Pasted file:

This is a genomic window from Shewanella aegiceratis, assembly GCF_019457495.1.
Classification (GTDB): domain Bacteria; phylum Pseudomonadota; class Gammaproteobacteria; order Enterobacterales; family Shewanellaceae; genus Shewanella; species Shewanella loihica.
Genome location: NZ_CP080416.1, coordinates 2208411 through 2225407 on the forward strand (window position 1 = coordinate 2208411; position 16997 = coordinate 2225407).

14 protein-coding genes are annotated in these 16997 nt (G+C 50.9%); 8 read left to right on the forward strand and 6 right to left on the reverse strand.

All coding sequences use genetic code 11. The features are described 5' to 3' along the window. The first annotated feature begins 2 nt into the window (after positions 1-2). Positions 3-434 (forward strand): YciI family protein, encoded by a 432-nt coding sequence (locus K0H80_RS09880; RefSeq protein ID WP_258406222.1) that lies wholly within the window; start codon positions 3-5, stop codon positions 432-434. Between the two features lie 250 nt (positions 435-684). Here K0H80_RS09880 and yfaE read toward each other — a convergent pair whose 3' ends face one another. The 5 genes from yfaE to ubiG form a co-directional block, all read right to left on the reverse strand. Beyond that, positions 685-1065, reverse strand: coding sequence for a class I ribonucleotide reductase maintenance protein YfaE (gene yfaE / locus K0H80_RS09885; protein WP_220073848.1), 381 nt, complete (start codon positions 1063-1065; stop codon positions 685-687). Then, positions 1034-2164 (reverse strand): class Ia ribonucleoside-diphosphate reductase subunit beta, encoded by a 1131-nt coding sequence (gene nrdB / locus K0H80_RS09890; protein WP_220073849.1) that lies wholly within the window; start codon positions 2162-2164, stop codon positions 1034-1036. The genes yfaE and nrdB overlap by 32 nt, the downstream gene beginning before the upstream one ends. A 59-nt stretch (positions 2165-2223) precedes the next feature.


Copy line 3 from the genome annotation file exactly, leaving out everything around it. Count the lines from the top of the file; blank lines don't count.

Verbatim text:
Genome location: NZ_CP080416.1, coordinates 2208411 through 2225407 on the forward strand (window position 1 = coordinate 2208411; position 16997 = coordinate 2225407).